The work at LACE does stand as evidence that these artists are among those who participated in past Bliss shows, and because the work is recently made we know these artists are still at it. (We also know they’re still working because a good number of them--Judie Bamber, Russell Crotty, Jacci Den Hartog, Sam Durant, Sally Elesby, Diana Thater and at least a dozen more--show with regularity in commercial galleries and museums in Los Angeles and elsewhere.)
But, finally, it’s the nesting of one kind of artist-run space inside another, older kind of artist-run space that’s the show’s most interesting feature. “True.BLISS.” would have benefited from a more direct and challenging exploration of the differences.
LACE, as everyone in the art world knows, has been through tough times in the 1990s and has labored hard in the past year or so to revive itself. Many obvious factors had played their part in the downturn.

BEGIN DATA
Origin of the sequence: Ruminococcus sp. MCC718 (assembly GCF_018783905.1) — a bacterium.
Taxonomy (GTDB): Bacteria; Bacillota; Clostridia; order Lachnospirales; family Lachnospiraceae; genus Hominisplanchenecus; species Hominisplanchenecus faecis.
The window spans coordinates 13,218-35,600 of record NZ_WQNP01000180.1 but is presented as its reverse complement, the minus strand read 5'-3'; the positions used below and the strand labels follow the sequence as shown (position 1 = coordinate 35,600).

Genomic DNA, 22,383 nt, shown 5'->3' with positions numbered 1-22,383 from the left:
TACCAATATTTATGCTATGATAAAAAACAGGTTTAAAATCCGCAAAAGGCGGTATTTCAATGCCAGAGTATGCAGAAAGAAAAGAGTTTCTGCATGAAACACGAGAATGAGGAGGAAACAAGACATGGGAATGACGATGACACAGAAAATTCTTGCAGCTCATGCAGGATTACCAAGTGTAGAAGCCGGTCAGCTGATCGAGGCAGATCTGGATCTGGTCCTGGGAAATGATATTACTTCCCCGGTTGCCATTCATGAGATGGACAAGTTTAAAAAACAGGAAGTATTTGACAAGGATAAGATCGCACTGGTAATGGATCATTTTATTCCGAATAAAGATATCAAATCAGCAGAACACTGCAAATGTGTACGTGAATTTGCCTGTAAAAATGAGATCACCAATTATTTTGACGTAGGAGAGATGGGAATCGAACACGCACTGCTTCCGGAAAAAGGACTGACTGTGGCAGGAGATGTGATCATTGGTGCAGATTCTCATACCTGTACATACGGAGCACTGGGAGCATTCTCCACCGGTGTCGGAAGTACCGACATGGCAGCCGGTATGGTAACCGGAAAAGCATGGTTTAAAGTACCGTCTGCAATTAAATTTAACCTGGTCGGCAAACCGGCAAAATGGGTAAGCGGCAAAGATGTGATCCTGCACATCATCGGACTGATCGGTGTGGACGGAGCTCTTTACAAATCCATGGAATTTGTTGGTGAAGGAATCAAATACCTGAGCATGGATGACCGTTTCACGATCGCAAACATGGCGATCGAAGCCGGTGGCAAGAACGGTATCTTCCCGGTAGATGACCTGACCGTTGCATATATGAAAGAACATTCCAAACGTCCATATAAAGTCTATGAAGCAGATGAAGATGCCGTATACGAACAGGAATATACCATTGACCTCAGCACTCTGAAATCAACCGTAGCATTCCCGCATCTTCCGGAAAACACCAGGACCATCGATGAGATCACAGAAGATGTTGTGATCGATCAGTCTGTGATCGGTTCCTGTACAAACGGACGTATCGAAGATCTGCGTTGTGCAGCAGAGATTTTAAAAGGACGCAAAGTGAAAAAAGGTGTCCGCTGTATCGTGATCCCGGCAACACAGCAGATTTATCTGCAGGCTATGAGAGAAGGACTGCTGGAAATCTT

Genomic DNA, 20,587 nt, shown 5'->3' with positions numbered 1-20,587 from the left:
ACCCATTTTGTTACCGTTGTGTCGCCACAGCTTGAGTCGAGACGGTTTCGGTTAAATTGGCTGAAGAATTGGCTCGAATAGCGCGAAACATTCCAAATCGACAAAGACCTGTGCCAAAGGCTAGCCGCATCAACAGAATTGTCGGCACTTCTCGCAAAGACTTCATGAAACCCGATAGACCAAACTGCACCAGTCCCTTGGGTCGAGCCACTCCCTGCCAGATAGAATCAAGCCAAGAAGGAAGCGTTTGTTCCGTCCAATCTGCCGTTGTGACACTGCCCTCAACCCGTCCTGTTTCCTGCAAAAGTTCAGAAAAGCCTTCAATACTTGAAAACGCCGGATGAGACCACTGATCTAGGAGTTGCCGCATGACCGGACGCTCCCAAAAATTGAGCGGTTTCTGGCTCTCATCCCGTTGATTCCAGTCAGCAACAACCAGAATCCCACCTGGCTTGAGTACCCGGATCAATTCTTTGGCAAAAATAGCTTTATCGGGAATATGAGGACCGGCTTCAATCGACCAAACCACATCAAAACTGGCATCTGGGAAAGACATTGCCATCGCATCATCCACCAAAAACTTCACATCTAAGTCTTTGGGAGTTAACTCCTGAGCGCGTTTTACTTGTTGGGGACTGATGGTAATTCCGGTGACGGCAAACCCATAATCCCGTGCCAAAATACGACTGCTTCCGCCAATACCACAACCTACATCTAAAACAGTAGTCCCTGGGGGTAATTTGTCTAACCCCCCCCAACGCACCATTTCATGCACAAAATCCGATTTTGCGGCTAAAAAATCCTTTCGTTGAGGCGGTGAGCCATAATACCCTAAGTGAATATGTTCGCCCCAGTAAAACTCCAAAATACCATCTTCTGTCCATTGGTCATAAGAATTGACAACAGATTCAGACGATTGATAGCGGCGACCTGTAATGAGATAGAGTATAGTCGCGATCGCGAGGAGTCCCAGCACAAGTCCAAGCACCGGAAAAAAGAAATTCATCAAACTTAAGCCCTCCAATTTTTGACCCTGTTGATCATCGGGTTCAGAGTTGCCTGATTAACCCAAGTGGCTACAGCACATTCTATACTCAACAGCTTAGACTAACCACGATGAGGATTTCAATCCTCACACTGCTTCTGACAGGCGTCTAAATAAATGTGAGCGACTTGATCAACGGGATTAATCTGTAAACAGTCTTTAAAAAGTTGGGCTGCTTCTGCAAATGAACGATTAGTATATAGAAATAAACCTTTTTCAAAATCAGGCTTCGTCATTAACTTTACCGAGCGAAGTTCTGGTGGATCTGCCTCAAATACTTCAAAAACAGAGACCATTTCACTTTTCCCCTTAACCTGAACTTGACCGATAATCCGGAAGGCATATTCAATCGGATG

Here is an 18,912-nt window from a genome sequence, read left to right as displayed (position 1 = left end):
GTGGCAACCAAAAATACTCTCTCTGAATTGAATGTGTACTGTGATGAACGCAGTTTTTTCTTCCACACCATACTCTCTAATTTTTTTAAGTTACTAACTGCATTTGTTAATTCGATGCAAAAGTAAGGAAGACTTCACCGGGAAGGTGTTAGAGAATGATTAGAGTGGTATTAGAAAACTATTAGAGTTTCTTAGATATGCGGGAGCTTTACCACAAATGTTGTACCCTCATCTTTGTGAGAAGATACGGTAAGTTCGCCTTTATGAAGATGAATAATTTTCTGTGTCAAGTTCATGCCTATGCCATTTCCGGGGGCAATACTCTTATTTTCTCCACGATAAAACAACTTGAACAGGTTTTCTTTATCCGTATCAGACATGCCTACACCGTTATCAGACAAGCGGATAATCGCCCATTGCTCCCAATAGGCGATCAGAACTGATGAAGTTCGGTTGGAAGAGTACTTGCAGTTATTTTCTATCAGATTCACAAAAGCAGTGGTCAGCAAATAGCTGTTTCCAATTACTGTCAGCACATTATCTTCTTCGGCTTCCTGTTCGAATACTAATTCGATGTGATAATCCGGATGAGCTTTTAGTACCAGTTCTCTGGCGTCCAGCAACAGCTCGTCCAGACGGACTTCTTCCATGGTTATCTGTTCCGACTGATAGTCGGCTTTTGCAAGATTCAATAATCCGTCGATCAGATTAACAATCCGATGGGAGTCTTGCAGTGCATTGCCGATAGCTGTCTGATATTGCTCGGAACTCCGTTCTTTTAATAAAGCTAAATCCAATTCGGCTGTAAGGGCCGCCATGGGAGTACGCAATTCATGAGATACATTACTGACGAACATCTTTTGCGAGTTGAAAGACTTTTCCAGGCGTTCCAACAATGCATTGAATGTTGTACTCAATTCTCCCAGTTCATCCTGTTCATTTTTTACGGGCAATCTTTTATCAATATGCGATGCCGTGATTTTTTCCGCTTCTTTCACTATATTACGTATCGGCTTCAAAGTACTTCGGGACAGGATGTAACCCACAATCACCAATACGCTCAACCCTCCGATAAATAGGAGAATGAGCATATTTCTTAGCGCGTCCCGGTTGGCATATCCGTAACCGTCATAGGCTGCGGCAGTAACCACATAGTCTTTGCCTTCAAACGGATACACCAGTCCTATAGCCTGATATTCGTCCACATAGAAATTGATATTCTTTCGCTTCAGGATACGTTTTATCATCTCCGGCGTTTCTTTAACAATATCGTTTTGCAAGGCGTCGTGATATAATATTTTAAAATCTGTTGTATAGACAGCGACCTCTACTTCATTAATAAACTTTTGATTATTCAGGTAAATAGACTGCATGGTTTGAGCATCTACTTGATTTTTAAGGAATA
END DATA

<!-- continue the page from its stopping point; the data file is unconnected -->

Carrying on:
The mid-1980s exodus of galleries westward from downtown L.A.'s warehouse district, where LACE had been located, left the space isolated. The national recession that lingered so long in Southern California made always-scarce arts funds even scarcer. Indifferent internal leadership was damaging. And so on.
Less commented upon in diagnoses of past woes, however, has been the simple fact that the times they were a-changin’. LACE was an artist-run exhibition space of the old-fashioned, 1970s kind--and the 1970s were long gone.
In general, the format of nonprofit, artist-run exhibition spaces had been born for two intertwined reasons. They were designed to provide alternatives to, first, the commercial values of the new American art market of the 1960s and, second, to the status quo traditionalism of art museums.
By the end of the 1980s, though, strict traditionalism was gone from the museums and artist-run exhibition spaces had become feeders of new talent to a newly roaring market.